For a span of over two years, Anglo-Australian mining company Rio Tinto (NYSE: RIO) was an income investor’s dream.
In the beginning of 2020, shareholders could have added Rio Tinto to their portfolios for less than $59 per share. That same year, the company paid shareholders $5.57 per share in dividends for a yield of 9.4%. In 2021, the dividend went up to a tremendous $10 per share, yielding an astonishing 17% on the original price.
Today, with the stock around $70, the $10 dividend paid last year equals a yield of 14%.
Can shareholders expect the same good fortune going forward?
Like many companies in the natural resources space, Rio Tinto pays special and variable dividends when the cash is rolling in.
If we go by what Rio Tinto calls its interim dividend, which is like a regular dividend, then Rio Tinto has raised it every year except – and this is a big exception – in 2016, when it slashed the payout to $1.70 from $2.12 per share.
If you’ve been following this column, even if only for a little while, then you know that a dividend cut is a cardinal sin. No matter how good everything else looks, a reduction in the dividend results in a downgrade.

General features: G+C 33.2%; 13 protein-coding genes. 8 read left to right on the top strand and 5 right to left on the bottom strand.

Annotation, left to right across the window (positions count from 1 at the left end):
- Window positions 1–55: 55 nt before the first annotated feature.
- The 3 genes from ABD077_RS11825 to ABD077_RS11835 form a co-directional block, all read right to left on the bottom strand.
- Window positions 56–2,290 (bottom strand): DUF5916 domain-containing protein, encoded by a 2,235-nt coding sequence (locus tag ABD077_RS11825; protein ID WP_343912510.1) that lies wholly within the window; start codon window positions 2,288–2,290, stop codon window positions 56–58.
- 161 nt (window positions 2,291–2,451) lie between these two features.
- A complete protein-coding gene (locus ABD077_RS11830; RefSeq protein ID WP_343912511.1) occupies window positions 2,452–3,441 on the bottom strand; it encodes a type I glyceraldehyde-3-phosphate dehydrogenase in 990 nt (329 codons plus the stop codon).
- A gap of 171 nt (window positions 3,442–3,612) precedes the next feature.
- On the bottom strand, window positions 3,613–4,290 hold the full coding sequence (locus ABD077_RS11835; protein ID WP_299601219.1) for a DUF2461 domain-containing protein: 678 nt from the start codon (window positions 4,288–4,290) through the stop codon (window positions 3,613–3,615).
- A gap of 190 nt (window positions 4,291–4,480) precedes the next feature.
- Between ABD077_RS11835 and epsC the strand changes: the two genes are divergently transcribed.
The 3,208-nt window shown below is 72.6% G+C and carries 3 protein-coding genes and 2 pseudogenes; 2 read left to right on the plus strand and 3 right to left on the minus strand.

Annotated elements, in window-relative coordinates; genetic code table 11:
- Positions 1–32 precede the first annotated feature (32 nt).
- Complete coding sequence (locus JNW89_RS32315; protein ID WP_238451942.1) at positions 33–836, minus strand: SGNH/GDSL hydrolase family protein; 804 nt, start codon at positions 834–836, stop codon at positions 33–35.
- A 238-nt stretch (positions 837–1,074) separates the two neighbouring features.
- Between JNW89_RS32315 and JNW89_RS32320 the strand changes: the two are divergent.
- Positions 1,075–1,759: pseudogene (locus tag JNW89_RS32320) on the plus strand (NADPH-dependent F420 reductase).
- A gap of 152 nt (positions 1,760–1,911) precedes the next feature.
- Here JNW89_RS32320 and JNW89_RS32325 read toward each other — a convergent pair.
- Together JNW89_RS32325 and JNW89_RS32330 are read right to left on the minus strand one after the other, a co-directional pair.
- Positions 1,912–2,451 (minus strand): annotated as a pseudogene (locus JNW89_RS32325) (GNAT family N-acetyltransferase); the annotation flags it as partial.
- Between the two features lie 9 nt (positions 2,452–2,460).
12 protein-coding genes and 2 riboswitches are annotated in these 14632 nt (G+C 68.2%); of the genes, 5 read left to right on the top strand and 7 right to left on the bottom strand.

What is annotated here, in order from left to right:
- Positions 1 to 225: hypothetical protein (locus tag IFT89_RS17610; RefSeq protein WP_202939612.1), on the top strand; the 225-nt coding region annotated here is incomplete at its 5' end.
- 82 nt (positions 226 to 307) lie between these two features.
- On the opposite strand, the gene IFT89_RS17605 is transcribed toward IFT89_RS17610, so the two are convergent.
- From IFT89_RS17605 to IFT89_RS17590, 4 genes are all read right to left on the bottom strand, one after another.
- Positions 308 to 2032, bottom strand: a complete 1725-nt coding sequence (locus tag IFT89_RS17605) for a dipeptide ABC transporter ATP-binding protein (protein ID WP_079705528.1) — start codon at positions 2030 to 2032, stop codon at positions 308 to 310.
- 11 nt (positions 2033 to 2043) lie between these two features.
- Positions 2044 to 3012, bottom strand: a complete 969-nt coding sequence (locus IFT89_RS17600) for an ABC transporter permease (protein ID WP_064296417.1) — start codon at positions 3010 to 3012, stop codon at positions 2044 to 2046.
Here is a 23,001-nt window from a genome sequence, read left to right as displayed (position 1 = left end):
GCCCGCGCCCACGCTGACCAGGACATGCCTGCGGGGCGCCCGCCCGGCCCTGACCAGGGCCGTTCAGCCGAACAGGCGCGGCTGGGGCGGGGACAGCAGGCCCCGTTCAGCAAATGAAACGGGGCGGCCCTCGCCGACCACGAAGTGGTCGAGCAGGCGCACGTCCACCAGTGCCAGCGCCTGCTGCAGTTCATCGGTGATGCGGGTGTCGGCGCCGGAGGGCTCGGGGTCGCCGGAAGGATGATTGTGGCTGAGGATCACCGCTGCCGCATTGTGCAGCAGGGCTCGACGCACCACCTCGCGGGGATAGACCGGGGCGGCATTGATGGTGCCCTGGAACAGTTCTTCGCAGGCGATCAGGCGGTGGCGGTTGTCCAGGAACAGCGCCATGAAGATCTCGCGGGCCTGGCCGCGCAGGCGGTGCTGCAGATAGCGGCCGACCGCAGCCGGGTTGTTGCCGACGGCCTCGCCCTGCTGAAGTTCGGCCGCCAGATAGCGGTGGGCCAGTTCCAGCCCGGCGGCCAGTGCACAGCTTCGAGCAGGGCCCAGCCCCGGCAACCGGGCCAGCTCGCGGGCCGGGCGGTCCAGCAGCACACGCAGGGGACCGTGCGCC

The thinking is that once management has grown comfortable with making that awful decision to lower the dividend, it can do so again more easily.
Yet there are other issues Rio Tinto shareholders should be concerned about when it comes to the dividend.
Free cash flow doubled from $9.7 billion in 2020 to $18 billion in 2021, but it’s expected to decline to $16.3 billion in 2022.
Last year, the payout ratio was 85%, which is above my 75% comfort level. In 2022, dividends paid is expected to exceed the $16.3 billion free cash flow estimate, which is not good.
In fact, it’s quite bad.
With the interim dividend at only $3.76 last year, a dividend cut is unlikely. But because of Rio Tinto’s declining cash flow and its 100%-plus payout ratio, investors should most definitely not anticipate receiving $10 per share again in 2022. That number is almost certainly going to be lower.
Dividend Safety Rating: F
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